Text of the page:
Slideshow

Sunday, September 22

7:00 am ‐ 1:00 pm
Registration Open


7:00 am – 7:45 am
Continental Breakfast


7:45 am ‐ 9:15 am
Concurrent Sessions

211MGMT1.5 CHBundled Payment and the QIP: The Impact on Centers, Service, and Patient Care

Glenda Payne, MS, RN, CNN

How will bundling of payments impact outpatient centers? What are the components, and how do they impact the care that nephrology nurses want to provide to their patients? The impact of the Quality Incentive Program (QIP) on dialysis centers, patient services, and care as well as on the daily lives of nephrology nurses will be analyzed. Determine if the strategies suggested can lead to improvements in your center.

212RN1.5 CHSelf‐Care Vascular Access

Lesley Dinwiddie, MSN, RN, FNP, CNN

Providing patients with the ability to care for their vascular accesses can be daunting for the average dialysis facility. Statistics show that patients who have more control over their care have improved outcomes. Learn about the benefits of a self‐care access program and the development of a model to provide educational components to patients, and explore the benefits of implementing a self‐care access program in your facility.

213AP1.5 CHBut Your Honor...the Nurse Said..., or I Was Only Doing My Job

Lisa Zokas Kindy, JD

As nurses and advanced practice nurses, malpractice is one of those "never" issues. We certainly do our best to provide optimal care for our patients. What happens when they do not agree? Negligence, malpractice — how does our name as a nurse get tangled up in this foreign world? Listen to the latest trends from research related to malpractice claims against nurses and APNs and how you can best protect yourself against being deposed, the first step in the legal process.

214HT1.5 CH, .5 RxLate Initiation vs. Early Initiation of Renal Replacement Therapy

Gerald Groggel, MD, FACP

Reading the literature, you would think that as nephrology professionals, we cannot make up our minds. "Start a patient early for the best outcomes" or "start a patient as late as possible to improve their mortality." What do you believe? Listen to a discussion of the different opinions regarding this controversial issue.

9:30 am ‐ 11:00 am
Concurrent Sessions

221MGMT1.5 CHNephrology Patient‐Centered Medical Home

Thomas DuBose, MD

Medical homes are becoming well known. This session explores the concepts and background behind the development of medical homes. Are there benefits to this type of service for individuals with CKD? Explore ideas for integration of the concepts of patient‐centered medical homes and nephrology clinical settings.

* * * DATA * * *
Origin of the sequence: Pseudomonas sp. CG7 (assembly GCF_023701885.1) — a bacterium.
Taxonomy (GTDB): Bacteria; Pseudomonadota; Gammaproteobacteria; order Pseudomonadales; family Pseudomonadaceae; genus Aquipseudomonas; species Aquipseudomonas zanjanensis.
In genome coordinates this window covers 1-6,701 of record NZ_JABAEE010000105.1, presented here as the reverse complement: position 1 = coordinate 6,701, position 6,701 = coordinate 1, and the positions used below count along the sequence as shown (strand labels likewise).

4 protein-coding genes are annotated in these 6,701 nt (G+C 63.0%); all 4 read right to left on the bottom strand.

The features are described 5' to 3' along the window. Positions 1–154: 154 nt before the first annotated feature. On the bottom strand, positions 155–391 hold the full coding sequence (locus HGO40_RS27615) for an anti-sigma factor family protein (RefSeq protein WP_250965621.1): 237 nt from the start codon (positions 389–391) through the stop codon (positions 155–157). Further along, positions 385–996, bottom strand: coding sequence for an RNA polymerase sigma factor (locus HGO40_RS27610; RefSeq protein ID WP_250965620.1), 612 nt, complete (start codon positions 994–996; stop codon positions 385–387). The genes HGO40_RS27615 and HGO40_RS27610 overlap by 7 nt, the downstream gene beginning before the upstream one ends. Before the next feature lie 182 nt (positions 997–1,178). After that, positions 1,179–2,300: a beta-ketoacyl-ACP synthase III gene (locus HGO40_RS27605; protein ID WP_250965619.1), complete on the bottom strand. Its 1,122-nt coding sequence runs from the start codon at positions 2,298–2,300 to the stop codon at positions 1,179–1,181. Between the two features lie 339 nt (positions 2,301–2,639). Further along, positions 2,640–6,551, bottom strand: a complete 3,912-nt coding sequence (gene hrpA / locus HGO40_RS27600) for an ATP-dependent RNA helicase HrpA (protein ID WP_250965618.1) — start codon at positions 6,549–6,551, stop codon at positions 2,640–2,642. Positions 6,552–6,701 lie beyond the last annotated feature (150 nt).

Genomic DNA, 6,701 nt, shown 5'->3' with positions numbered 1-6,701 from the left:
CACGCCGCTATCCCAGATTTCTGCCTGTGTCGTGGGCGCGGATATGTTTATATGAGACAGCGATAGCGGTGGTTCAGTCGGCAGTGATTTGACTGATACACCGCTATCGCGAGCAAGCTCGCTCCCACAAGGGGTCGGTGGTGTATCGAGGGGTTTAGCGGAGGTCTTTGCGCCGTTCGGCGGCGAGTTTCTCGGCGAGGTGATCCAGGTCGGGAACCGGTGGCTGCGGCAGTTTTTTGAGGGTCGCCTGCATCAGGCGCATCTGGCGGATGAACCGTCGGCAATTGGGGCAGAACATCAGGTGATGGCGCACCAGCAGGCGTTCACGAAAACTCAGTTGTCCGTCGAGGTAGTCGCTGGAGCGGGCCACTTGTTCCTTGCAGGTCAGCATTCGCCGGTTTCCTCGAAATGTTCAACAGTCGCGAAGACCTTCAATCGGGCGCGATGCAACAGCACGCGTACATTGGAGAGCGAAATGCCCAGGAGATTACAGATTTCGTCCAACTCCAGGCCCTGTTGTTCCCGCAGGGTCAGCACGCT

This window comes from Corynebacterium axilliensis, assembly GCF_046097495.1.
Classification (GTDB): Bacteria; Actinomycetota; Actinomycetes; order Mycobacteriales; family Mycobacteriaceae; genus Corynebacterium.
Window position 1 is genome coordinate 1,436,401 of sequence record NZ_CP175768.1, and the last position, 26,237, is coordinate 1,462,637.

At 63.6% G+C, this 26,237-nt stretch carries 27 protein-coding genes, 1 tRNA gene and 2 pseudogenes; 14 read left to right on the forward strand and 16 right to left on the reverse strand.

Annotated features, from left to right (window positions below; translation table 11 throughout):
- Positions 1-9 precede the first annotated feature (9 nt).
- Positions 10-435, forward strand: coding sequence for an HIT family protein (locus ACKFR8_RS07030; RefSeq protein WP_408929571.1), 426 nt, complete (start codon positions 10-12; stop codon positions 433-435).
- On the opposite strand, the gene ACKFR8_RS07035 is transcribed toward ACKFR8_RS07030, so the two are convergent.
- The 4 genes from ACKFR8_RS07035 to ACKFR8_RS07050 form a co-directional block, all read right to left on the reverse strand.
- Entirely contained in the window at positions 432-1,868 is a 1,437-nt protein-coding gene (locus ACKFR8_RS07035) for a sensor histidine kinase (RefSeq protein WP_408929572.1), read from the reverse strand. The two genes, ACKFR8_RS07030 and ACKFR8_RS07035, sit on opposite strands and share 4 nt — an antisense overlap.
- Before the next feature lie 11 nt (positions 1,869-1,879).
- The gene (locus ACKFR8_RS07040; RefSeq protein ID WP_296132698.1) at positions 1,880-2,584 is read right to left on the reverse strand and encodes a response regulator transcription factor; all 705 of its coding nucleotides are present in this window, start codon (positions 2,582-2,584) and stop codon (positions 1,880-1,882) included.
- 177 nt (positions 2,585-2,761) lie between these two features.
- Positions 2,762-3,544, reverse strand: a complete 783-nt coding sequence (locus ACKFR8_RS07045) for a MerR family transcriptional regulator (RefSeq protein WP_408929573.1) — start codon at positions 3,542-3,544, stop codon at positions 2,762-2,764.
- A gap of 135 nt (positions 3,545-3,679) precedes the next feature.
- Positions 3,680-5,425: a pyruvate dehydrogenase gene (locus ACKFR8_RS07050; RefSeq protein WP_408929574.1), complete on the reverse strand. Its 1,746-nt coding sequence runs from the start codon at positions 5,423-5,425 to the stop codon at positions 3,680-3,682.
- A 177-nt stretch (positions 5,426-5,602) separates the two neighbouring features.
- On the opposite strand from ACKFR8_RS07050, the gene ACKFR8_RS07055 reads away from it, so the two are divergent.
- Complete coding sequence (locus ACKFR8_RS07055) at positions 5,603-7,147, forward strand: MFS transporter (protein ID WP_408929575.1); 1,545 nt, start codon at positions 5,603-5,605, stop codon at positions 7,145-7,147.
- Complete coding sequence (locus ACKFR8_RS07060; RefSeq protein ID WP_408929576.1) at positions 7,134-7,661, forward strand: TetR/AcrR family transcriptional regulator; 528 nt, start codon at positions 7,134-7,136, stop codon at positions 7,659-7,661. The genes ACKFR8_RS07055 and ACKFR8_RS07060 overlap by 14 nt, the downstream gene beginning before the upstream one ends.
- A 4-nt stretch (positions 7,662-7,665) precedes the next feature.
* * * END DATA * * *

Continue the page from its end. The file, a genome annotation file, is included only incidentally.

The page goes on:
222RN1.5 CHThe Ins and Outs of PD Catheters

Steven Guest, MD

Your patient has selected peritoneal dialysis (PD) as their modality of choice. Knowing the latest implantation strategies and common complications can be important to a successful start for the new PD patient. This session will explore how to triage complications in the new acute PD start as well as how to resolve these issues.

223AP1.5 CHChanging the Paradigm: Management of the New Patient

Brent Miller, MD

A patient seen in the emergency room didn't know they needed dialysis. The nephrologist is called, and a central venous catheter is placed. Is this the best strategy? Is this just doing what we have always done and expecting different outcomes? What are the best practices to implement in the care of the patient who is new to dialysis? What are other centers doing to decrease this initial central venous catheter conundrum?

224HT1.5 CHGrowing Pains: Transitioning from Pediatrics to Adults

Lori Huebert, BSN, RN

Childhood CKD has an impact on individuals transitioning to adult care settings. This session will focus on the impact of CKD on growth and development as well as explore options to provide the patient and the family with coping strategies and in‐center support as the child and family transition from a pediatric care unit to an adult care setting.

11:15 am ‐ 12:45 pm
Closing Session1.5 CH

230Take This Job and... Love It!

Barb Bancroft, MSN, RN, PNP

Barb presents a lively and humorous look at the wonderful world of nursing. She shares her 30+ years of experience by weaving tales from yesteryear with current nursing and medical progress. Barb's best bets for maintaining an exciting and fulfilling nursing career will have you laughing your way to another healthy and prosperous year in the nursing profession.